Chinese count the days until heat is turned on

The Baltimore Sun

BEIJING -- Nov. 15 is Li Xiulan's favorite day of the year - even better than her birthday.

It's the day they turn the heat on.

Winter weather has arrived here, with temperatures dropping into the high 30s on some nights. But Li's home in the 500-unit Flower Garden Apartments in a northern suburb of the capital has provided scant refuge from the growing chill.

Instead, Li and an estimated 200 million of China's poor are forced to shiver as they mark off the days until Nov. 15 arrives. That's when municipal managers switch on boilers, radiators and immersion heaters, firing up central heating systems that are a throwback to the Communist planned economy of the 1960s.

Her red woolen hat pulled low over her ears, Li, 67, and her elderly neighbors stamp their feet and do easy stretches to keep warm in the lot outside her apartment unit.

In today's free-market China, many homeowners can flip a switch to heat their homes and offices. Others rent in buildings, such as hotels and foreign compounds, that have their own natural-gas heating systems. Central government offices, as well as the military and their dependents, also get heat supplied earlier.

That cozy accommodation does not extend to the Flower Garden Apartments, a community without thermostats. The complex was built a decade ago to house 500 families after their hutong, or ancient alley community, was demolished to make way for upscale apartments.

The damp days and nights make Li and her 78-year-old husband, Delu Wang, pine for the old days in the countryside when they stoked their coal-fueled fire.

"The fire burned all night long - even if it was a little smoky," Li said, her hands gnarled and red. "But now no matter how cold it gets, we have to wait for Nov. 15. I think it's become my favorite day of the year. Even more than my birthday."

Without heat, the couple wear several layers of clothes, even to bed. The couch inside their tiny concrete-floored apartment is piled with blankets and down coats.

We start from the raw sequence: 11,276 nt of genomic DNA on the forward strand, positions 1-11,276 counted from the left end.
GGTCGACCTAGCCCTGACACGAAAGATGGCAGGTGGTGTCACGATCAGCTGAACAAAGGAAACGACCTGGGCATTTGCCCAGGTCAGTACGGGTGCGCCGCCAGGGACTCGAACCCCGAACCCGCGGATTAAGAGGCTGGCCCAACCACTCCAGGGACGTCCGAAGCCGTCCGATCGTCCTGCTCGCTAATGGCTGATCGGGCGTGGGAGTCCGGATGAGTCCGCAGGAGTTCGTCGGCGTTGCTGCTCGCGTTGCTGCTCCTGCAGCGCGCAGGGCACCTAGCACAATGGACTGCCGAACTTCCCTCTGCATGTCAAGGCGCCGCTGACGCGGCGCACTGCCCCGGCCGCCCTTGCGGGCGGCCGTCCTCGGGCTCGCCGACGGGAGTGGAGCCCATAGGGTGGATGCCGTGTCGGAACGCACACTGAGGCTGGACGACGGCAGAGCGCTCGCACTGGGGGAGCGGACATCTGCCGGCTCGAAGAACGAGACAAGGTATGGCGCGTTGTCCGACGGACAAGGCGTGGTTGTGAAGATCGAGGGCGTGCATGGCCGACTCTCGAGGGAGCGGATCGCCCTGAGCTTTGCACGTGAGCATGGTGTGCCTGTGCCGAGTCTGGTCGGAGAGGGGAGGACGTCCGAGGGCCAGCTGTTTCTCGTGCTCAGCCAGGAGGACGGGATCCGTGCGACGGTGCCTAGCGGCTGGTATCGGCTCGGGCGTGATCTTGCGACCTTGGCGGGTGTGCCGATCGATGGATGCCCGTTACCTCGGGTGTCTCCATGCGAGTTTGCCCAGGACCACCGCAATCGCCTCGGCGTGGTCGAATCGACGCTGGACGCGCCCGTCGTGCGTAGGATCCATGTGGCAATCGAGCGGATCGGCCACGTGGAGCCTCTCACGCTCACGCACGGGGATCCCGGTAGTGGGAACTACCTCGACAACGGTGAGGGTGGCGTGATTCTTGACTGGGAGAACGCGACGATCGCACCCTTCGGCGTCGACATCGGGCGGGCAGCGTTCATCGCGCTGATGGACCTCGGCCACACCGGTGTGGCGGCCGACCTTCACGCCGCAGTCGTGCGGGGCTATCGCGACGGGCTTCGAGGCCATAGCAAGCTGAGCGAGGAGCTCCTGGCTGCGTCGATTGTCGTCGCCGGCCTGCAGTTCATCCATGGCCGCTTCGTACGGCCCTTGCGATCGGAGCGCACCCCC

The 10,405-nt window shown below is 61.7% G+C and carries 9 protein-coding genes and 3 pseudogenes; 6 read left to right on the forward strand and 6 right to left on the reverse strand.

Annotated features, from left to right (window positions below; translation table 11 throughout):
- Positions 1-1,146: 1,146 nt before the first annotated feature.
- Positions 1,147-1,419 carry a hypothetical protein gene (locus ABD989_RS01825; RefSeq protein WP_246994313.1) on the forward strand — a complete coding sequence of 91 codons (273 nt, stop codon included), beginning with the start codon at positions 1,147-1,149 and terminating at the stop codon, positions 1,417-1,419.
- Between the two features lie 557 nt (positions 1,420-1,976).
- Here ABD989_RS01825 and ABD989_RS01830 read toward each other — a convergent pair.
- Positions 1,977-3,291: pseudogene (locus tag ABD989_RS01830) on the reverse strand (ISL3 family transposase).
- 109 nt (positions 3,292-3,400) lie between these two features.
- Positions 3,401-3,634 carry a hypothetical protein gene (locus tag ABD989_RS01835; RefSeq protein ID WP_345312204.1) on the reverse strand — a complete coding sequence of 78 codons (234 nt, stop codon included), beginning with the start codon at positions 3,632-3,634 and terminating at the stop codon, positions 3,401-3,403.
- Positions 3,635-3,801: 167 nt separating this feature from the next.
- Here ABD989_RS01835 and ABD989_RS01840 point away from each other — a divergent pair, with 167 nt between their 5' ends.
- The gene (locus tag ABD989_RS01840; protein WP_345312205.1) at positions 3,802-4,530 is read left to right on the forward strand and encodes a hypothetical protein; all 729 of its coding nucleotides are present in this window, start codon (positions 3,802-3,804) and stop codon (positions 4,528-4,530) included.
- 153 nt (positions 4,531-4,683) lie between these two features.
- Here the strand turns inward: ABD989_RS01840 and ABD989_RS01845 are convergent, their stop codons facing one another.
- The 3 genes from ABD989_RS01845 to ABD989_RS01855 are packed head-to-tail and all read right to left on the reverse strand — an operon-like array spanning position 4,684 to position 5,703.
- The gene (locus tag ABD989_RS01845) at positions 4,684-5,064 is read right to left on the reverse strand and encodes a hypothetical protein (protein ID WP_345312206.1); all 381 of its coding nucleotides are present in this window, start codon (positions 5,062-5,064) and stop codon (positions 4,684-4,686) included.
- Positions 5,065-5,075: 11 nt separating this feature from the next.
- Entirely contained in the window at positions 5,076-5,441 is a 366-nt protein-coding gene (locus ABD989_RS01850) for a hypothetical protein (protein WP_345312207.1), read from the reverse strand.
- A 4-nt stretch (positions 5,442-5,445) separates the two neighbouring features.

Wang said they get underneath together and snuggle as they watch the televised news reports each night, hoping for a sign that officials somehow will deign to switch the heat on early this year - an event that, while not unprecedented, rarely happens.

Some residents can afford electric space heaters as a stand-in. The rest congregate most evenings at courtyards throughout Flower Garden, relying on small talk and wry jokes to take their minds off the chill.

They look longingly at the adjacent gated community, home to wealthy Chinese and foreigners, where the heat is already blasting.

"I worry about the newborn babies," said resident Zhi Wang, a 44-year-old maid. "This complex has many mothers who gave birth just a few weeks ago. And they have to bring their babies home to these refrigerators."

Officials say the time frame for switching on China's central heating system is based on an old Soviet system used throughout the Communist world, which provided heat at the onset of winter - defined as the date temperatures dipped below 5 degrees Celsius (or 41 degrees Fahrenheit).

In northern areas such as Inner Mongolia and those on the Russian border, where even October temperatures can dip below freezing, heat is provided earlier than in Beijing - which has used the Nov. 15 start-up date for more than three decades. Residents in southern cities such as Shanghai receive no central heating. For those who do, in most regions the heat runs until March 15.

But even after the heat is turned on, winter in Beijing remains a season to be endured. The central heating often breaks down or spews forth a paltry comfort. And the system shuts down at midnight.

Recent years have seen calls for a heating supply reform. Some officials say central heating is an expensive and inefficient waste of energy that damages the environment.

In a country that has become the world's second-largest power consumer after the United States, Beijing alone will spend an estimated $300 million on providing heat.

Many prefer turning over the nation's heating concerns to more efficient commercial vendors, which will charge for their services.

Flower Garden resident Li Chen would be glad to pay if it meant getting her heat earlier. "China is supposed to be modernizing," the 60-year-old said as she held her 7-month-old granddaughter, whose nose ran freely. "Why can't we have the right to warm ourselves, like everyone else?"

Li Xiulan and her husband decided it was time to go inside, and they trudged off. "In China," Li said, "it's hard to get old. Especially in winter."

John M. Glionna writes for the Los Angeles Times. Julie Zhang of the Times' Beijing bureau contributed to this article.

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